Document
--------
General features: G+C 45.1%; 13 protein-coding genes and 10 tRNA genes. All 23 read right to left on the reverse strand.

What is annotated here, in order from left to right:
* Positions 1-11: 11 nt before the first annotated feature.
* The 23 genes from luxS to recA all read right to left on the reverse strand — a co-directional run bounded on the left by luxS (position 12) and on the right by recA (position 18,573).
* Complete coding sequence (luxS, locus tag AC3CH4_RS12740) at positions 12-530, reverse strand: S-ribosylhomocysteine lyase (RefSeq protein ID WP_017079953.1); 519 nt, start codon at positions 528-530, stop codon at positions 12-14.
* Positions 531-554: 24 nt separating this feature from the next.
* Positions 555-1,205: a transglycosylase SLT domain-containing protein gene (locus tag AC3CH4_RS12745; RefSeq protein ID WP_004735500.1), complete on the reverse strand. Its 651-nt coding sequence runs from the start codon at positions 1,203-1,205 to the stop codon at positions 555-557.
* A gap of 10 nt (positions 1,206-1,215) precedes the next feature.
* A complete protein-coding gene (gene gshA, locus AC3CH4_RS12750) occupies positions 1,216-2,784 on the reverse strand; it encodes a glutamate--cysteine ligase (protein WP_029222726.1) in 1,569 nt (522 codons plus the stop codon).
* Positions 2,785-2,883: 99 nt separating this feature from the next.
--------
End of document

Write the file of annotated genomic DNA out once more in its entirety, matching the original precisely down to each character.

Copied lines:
General features: G+C 45.1%; 13 protein-coding genes and 10 tRNA genes. All 23 read right to left on the reverse strand.

What is annotated here, in order from left to right:
* Positions 1-11: 11 nt before the first annotated feature.
* The 23 genes from luxS to recA all read right to left on the reverse strand — a co-directional run bounded on the left by luxS (position 12) and on the right by recA (position 18,573).
* Complete coding sequence (luxS, locus tag AC3CH4_RS12740) at positions 12-530, reverse strand: S-ribosylhomocysteine lyase (RefSeq protein ID WP_017079953.1); 519 nt, start codon at positions 528-530, stop codon at positions 12-14.
* Positions 531-554: 24 nt separating this feature from the next.
* Positions 555-1,205: a transglycosylase SLT domain-containing protein gene (locus tag AC3CH4_RS12745; RefSeq protein ID WP_004735500.1), complete on the reverse strand. Its 651-nt coding sequence runs from the start codon at positions 1,203-1,205 to the stop codon at positions 555-557.
* A gap of 10 nt (positions 1,206-1,215) precedes the next feature.
* A complete protein-coding gene (gene gshA, locus AC3CH4_RS12750) occupies positions 1,216-2,784 on the reverse strand; it encodes a glutamate--cysteine ligase (protein WP_029222726.1) in 1,569 nt (522 codons plus the stop codon).
* Positions 2,785-2,883: 99 nt separating this feature from the next.